Warren buffett and charlie munger the power of the second in command executive infographic article

Why the Second-In-Command May Be the Secret to Success at America’s Most Iconic Companies

Discover why the influence of the second person in charge within most organisations often get understated.

CEOs often get a bulk of the credit for the success of a business.

While they do deserve the credit they receive, the people working below them behind the scenes are often the real people providing massive value to their companies.

New research from the Proceedings of the National Academy of Sciences (PNAS) shows that it’s possible to learn more about business leadership from the second-in-command executive, rather than the CEO of a company.

They found that success more often than not has to do with being in the right place at the right time, rather than having extreme ability.

As a result, the highest performers may not have the highest expected ability and may not be the people we want to imitate or praise at a company.

To help better illustrate this point, a hiring methodology consulting firm named Topgrading, compiled a list of executives who were second-in-command at Americans most influential companies.

The reason behind doing this was to measure the impact of these second-in-command executives by looking at several factors:

  • Time with the company
  • Time in their current role
  • Their compensation for 2016
  • Their educational background
  • Career history
  • Current responsibilities within their role at the organization

They then broke down what they found and turned it into an in-depth analysis and accompanying infographic.

Let’s explore some of the interesting takeaways from their analysis and highlight some of the more notable second-in-command’s.

The snapshot of an average number two

  • Been with their respective company an average of 21 years
  • In their current role for over five years
  • Earned roughly $17.5 million in 2016
  • Harvard educated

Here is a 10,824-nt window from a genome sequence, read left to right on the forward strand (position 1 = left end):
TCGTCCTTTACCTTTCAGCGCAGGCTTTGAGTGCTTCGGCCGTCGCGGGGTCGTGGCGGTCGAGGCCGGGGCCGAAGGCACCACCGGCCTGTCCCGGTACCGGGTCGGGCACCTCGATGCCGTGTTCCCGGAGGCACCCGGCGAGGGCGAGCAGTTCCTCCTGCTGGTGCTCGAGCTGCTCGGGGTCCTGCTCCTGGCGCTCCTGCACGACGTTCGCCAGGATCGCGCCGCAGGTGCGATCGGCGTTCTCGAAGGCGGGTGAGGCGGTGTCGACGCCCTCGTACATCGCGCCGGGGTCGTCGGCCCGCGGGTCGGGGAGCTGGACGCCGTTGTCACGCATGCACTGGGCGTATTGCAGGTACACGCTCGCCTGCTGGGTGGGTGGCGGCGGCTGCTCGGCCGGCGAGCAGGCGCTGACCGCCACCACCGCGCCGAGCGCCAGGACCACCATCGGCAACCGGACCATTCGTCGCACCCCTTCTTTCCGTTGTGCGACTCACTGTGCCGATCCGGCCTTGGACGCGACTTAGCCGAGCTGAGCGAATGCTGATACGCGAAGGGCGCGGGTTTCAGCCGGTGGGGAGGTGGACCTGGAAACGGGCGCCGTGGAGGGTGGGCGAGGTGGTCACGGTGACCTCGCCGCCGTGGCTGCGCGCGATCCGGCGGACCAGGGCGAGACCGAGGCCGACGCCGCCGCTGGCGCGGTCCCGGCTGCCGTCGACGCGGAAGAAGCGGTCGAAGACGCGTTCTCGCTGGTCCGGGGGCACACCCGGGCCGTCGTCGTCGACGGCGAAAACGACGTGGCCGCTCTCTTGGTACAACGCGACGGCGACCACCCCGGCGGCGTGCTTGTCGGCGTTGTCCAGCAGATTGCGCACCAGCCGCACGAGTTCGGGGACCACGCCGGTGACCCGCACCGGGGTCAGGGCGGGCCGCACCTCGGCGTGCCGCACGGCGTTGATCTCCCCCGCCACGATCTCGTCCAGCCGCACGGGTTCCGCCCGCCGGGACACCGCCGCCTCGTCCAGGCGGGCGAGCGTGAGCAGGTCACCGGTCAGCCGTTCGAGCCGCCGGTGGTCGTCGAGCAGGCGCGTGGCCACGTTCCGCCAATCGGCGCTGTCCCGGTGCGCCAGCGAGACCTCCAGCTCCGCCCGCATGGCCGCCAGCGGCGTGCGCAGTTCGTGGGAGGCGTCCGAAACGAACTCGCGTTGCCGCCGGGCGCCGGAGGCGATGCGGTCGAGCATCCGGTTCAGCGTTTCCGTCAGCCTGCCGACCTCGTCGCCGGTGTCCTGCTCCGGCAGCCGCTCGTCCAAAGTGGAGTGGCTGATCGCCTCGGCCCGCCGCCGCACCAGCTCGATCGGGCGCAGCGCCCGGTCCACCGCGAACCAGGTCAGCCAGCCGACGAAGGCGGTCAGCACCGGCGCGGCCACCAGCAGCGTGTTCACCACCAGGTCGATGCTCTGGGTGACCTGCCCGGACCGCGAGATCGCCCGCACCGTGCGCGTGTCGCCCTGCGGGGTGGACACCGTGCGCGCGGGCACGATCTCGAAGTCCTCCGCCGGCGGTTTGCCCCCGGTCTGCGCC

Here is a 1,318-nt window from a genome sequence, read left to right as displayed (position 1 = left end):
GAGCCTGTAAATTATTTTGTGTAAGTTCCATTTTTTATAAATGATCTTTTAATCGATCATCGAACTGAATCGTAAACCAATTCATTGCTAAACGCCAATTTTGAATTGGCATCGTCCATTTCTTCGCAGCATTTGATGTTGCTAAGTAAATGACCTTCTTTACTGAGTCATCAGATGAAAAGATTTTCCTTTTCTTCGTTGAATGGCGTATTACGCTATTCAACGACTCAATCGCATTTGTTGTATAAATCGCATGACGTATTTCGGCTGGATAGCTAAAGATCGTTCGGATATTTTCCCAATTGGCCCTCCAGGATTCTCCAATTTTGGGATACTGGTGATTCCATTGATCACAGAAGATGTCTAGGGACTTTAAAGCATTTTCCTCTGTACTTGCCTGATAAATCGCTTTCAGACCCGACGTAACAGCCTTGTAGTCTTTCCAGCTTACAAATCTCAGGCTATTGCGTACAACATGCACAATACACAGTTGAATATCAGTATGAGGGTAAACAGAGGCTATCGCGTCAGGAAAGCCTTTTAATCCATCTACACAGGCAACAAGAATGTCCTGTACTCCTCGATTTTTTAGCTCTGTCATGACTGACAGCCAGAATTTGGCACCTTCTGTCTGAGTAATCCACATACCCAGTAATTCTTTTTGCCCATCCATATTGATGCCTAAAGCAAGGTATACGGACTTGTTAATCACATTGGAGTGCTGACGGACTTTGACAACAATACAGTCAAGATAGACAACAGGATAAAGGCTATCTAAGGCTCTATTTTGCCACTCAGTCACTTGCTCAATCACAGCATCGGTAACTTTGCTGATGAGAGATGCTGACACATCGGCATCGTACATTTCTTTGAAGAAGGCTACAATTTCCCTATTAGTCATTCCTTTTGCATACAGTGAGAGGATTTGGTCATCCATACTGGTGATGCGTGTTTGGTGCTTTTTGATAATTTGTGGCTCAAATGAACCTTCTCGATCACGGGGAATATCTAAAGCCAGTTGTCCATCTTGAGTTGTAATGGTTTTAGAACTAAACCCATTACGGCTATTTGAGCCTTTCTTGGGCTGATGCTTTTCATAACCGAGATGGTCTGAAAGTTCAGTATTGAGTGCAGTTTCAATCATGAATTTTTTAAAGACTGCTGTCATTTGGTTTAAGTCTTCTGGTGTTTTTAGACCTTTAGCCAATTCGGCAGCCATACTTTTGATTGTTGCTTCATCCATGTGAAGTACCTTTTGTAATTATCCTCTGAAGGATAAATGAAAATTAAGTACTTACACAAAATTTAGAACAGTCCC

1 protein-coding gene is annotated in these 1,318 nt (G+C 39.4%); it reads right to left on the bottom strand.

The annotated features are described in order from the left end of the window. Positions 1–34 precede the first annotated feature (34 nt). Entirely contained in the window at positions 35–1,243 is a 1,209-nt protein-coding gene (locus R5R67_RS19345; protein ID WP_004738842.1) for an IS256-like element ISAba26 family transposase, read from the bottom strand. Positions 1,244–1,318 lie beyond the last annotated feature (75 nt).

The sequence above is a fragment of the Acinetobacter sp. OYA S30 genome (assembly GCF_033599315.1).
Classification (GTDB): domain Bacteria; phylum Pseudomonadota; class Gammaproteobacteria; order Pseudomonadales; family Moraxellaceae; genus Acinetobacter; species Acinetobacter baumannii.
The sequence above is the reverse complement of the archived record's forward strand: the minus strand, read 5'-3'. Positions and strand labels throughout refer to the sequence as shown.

Notable number two’s

Sheryl Sandberg – Facebook

Current role – COO

Time with the company – 9 years

2016 Compensation – $18,698,969

Net worth – $1.6 billion

Background- Before joining Facebook, she worked for Treasury Secretary Larry Summers and Google as VP of global sales. In 2008, she was recruited by Zuckerberg to help make Facebook profitable.

Responsibilities- Responsible for Facebook’s global presence as well as managing sales, marketing business development, legal, HR, public policy, privacy and communications.

Charles Munger – Berkshire Hathaway

Current role – Vice Chairman

Time with the company – 40 years

2016 Compensation – $100,000

Net worth – $1.47 billion

Background – Before joining Berkshire Hathaway, Munger ran Wesco Financial Corporation, a highly successful investment firm which was acquired by Berkshire. He also founded two other small investment firms.

Responsibilities – His role is primarily advisory. Because of his age, he is not a candidate to succeed Warren Buffett.

Anthony Noto – Twitter

Current role – COO and CFO

Time with the company – 3 years

2016 Compensation – $23,776,067

Background – Before joining Twitter, Noto worked as a managing director at Goldman Sachs, then CFO for the NFL. After two years with the NFL, Noto returned to Goldman before moving to Twitter to serve as CFO.

Responsibilities – Noto oversees the company’s business operations and revenue-generating organizations, including global advertising, sales, global partnerships, business development, live content, data and revenue.

To see the full list, check out the infographic below which analyzes the backgrounds of 25 notable American executives that rank as the number two person at their respective companies.

Second in command executives at top american companies fortune 500

Also, be sure to read ‘The 10 Biggest Lessons I’ve Learned As a Start-Up Entrepreneur

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